The tuition is pretty high, but it’s not an elective course so, little by little and mostly against my will, I’m learning Economics.
The Senate passed a minimally modified version of the bailout, so the House gets another crack at it when they get back. (The House took two days off for Rosh Hashana but apparently there are no Jews in the Senate.) If I understand correctly, here’s how the Senate changed the bill: to make it look like they care about the average Joe, they will increase federal insurance on bank deposits from $100,000 to $250,000.
Now there’s a real weight off my shoulders.
I don’t think it’s the guy who has $250,000 in cash lying around who needs help. Personally, I wasn’t really worried about that anyway. Whenever I find myself with piles of cash exceeding $100,000, I find another bank. That will work until there is only one Bank of the Universe left and by then it won’t be a concern, since BOTU will have reached the ultimate Wall Street goal: Too Big to Fail.
But until then, if you only have one bank, and you have a quarter of a million in it, the Senate is looking out for you. Under the new rules, when your bank collapses, you are protected. If the bank runs out of money, the government will pay you back up to $250,000. The government—hey! That’s me! And Uncle Kenny and you and your mom and the mailman. Why, that could increase the $700 billion projected cost of this thing to …oh, wait. The only reason this new concession won’t be worse than the original plan is that it won’t actually do anything. Okay, then, never mind.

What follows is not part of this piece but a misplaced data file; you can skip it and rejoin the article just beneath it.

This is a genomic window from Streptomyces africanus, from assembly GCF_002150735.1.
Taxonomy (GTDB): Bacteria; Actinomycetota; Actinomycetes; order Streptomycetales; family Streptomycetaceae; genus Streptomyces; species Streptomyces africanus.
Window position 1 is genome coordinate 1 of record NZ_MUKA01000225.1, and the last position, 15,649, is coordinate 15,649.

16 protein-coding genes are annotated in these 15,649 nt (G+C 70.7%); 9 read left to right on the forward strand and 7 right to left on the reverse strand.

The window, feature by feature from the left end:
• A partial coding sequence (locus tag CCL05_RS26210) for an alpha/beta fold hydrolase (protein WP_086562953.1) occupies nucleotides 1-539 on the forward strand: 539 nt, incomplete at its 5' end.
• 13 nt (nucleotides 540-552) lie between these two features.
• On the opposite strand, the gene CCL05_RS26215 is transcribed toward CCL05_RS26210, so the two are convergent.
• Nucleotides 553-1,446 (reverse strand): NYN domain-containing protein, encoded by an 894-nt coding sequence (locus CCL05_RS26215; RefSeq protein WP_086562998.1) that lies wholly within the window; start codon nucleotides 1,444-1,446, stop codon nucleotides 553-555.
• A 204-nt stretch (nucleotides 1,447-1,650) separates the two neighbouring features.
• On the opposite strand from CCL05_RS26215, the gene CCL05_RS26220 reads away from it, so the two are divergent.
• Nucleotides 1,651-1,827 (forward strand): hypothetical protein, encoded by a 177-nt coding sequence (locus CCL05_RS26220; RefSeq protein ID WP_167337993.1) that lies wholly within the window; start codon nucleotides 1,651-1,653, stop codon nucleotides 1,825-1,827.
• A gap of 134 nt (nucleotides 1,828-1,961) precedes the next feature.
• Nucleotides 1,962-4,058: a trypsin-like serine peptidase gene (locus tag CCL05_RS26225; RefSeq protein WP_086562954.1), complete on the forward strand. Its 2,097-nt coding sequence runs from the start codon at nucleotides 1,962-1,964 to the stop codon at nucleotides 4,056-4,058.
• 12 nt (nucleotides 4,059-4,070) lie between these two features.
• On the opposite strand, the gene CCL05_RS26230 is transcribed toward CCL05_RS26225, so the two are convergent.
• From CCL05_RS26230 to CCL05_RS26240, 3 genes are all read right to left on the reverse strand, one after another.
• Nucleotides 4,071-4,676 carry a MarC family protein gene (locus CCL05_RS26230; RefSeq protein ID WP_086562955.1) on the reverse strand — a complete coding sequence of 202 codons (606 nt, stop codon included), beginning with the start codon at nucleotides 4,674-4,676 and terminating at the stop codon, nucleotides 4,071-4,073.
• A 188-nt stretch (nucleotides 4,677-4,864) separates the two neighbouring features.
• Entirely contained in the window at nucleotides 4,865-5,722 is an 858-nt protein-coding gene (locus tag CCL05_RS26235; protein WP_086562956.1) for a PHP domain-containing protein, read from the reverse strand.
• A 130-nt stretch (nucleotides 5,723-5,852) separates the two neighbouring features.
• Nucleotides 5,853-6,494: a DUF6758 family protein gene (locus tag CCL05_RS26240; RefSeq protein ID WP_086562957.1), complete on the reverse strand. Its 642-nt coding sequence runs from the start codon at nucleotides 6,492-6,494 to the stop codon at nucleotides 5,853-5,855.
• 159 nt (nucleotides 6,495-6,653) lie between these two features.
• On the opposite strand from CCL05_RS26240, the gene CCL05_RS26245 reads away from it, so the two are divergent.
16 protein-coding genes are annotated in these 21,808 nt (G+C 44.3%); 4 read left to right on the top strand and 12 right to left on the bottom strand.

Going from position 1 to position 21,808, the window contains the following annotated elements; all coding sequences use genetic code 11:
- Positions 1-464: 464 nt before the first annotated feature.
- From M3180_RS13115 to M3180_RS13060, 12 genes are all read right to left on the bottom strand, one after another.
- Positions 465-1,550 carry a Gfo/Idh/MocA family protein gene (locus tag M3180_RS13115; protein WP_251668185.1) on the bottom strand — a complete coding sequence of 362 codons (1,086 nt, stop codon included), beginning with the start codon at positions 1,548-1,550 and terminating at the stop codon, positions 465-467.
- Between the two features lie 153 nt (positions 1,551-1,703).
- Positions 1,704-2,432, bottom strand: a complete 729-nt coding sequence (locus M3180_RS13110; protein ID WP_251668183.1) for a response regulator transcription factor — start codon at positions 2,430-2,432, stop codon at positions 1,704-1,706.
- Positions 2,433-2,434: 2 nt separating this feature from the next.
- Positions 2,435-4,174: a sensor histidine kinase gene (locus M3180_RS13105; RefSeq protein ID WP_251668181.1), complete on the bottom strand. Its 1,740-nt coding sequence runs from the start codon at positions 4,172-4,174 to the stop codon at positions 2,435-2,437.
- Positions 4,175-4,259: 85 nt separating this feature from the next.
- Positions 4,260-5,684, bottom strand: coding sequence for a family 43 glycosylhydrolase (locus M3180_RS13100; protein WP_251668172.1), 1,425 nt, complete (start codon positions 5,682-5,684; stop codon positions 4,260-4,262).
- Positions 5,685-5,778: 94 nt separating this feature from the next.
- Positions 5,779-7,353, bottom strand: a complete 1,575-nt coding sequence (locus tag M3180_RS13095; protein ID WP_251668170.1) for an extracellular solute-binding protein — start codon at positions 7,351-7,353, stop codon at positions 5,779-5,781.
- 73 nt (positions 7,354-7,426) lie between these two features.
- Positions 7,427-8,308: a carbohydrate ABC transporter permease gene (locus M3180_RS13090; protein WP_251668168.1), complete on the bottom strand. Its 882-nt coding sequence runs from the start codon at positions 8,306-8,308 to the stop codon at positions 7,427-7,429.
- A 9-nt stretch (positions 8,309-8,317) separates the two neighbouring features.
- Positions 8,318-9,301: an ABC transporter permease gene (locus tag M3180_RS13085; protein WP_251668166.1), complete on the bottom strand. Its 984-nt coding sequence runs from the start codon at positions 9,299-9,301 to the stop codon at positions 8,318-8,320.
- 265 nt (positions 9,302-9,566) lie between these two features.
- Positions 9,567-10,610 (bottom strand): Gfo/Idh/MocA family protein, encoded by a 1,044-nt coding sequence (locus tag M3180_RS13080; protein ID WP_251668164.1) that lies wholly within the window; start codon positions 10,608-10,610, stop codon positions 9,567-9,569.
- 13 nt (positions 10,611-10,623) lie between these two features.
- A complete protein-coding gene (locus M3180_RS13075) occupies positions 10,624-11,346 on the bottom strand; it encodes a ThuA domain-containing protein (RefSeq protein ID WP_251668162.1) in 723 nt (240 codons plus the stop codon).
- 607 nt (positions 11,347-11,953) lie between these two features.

There’s another change the Senate made that should help keep the banks and brokerage firms from collapsing: doing away with the “mark to market” rule. Right now, they are required to value their assets at the price they would get if they sold them today. They say this is a problem, since nobody is willing to buy mortgage-backed securities at any price and that makes valuation “difficult.” It isn’t difficult for me here on Main Street—if I can’t sell it, it isn’t worth anything. But on Wall Street, the result is that the financial institutions have to report enormous losses, which has the same effect on the paper shuffling they call The Economy as sugar in your gas tank has on your car’s engine. So under the new plan, the bankers won’t have to do it that way—they can make up a value for the assets. This worked quite well for Enron, as I recall. For a time.
But that’s for (or against) future problems. For the immediate problem we—that’s you and me again—are going to buy up those “toxic assets” (you know it’s serious when “troubled” becomes “toxic”) to save the asses of the asses that currently own them.
Secretary Paulson emphasizes that we won’t be paying face value for them, but will buy them at the “distressed” price so maybe they will eventually go up and we won’t lose the whole bundle. I’m not sure how they will calculate the distressed price but I don’t doubt that they will come up with something. They could get advice from Jeff Skilling and Andy Fastow—they should be easy to find…
While they were at it, the Senate added some sweeteners to the bill. What they actually did was tack on an old tax bill that the House had already rejected. It gives new tax breaks for making movies, revises the law to help people avoid the Alternative Minimum Tax, and a few other things. I think Ted Stevens may have a bridge in there, too, but I’m not sure.
Oh, and it’s not called “the $700 billion bailout” any more. Now it’s “the rescue package.” The $800 billion rescue package.